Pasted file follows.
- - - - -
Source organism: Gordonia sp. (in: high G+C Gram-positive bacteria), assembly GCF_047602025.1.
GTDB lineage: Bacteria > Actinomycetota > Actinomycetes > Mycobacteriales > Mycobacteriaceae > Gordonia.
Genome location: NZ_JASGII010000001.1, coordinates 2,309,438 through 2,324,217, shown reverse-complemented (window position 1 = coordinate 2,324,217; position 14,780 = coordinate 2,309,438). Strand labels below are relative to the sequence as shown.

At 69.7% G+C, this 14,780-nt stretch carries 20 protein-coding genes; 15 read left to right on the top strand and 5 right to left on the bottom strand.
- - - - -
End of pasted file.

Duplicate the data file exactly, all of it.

Source organism: Gordonia sp. (in: high G+C Gram-positive bacteria), assembly GCF_047602025.1.
GTDB lineage: Bacteria > Actinomycetota > Actinomycetes > Mycobacteriales > Mycobacteriaceae > Gordonia.
Genome location: NZ_JASGII010000001.1, coordinates 2,309,438 through 2,324,217, shown reverse-complemented (window position 1 = coordinate 2,324,217; position 14,780 = coordinate 2,309,438). Strand labels below are relative to the sequence as shown.

At 69.7% G+C, this 14,780-nt stretch carries 20 protein-coding genes; 15 read left to right on the top strand and 5 right to left on the bottom strand.